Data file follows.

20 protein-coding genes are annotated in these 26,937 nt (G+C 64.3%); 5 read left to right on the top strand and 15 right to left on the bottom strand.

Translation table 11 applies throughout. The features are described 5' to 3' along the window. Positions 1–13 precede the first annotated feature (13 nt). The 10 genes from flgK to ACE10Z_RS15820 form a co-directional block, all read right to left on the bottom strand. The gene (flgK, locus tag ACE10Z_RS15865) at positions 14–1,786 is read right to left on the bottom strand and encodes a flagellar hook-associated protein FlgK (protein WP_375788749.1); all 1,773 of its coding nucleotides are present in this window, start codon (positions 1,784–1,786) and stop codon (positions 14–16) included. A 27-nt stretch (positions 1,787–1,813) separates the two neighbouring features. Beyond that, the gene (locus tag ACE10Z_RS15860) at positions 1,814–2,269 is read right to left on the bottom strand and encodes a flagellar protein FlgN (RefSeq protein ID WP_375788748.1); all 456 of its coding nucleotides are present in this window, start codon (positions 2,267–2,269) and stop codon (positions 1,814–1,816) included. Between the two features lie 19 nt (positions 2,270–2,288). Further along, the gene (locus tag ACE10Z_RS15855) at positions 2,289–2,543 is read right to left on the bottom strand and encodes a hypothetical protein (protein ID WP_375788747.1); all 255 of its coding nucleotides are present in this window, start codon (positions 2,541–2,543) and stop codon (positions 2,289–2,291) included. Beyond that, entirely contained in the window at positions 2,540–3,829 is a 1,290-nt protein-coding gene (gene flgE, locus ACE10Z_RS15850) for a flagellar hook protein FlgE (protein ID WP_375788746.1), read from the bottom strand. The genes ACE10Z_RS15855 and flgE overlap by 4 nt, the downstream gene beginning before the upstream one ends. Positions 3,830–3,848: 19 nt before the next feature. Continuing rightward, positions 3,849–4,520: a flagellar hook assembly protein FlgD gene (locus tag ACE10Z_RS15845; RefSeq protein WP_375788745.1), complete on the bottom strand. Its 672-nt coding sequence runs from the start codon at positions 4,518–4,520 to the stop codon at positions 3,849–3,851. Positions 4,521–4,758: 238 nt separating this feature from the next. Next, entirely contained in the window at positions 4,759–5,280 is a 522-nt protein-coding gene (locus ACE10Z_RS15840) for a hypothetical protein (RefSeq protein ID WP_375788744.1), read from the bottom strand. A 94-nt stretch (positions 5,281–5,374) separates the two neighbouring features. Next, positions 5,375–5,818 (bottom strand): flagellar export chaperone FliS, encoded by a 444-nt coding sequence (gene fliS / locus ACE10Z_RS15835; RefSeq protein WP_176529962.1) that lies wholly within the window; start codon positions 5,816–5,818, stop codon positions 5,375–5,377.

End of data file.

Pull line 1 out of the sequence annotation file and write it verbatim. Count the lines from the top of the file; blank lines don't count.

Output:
20 protein-coding genes are annotated in these 26,937 nt (G+C 64.3%); 5 read left to right on the top strand and 15 right to left on the bottom strand.